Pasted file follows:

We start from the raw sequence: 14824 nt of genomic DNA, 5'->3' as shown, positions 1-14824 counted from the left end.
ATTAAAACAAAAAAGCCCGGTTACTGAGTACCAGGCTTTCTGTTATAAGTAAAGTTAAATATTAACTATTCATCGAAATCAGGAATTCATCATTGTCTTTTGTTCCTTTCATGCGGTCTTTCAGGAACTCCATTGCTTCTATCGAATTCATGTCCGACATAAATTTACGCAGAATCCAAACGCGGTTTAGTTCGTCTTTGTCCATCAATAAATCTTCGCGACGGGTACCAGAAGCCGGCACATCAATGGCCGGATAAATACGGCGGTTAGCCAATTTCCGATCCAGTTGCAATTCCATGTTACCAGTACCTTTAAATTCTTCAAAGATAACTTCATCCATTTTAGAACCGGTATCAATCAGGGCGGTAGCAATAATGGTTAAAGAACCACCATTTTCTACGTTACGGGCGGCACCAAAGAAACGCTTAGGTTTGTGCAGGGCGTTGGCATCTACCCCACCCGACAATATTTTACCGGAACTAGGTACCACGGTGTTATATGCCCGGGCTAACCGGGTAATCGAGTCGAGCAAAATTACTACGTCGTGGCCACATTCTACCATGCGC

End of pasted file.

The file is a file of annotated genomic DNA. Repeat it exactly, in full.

We start from the raw sequence: 14824 nt of genomic DNA, 5'->3' as shown, positions 1-14824 counted from the left end.
ATTAAAACAAAAAAGCCCGGTTACTGAGTACCAGGCTTTCTGTTATAAGTAAAGTTAAATATTAACTATTCATCGAAATCAGGAATTCATCATTGTCTTTTGTTCCTTTCATGCGGTCTTTCAGGAACTCCATTGCTTCTATCGAATTCATGTCCGACATAAATTTACGCAGAATCCAAACGCGGTTTAGTTCGTCTTTGTCCATCAATAAATCTTCGCGACGGGTACCAGAAGCCGGCACATCAATGGCCGGATAAATACGGCGGTTAGCCAATTTCCGATCCAGTTGCAATTCCATGTTACCAGTACCTTTAAATTCTTCAAAGATAACTTCATCCATTTTAGAACCGGTATCAATCAGGGCGGTAGCAATAATGGTTAAAGAACCACCATTTTCTACGTTACGGGCGGCACCAAAGAAACGCTTAGGTTTGTGCAGGGCGTTGGCATCTACCCCACCCGACAATATTTTACCGGAACTAGGTACCACGGTGTTATATGCCCGGGCTAACCGGGTAATCGAGTCGAGCAAAATTACTACGTCGTGGCCACATTCTACCATGCGC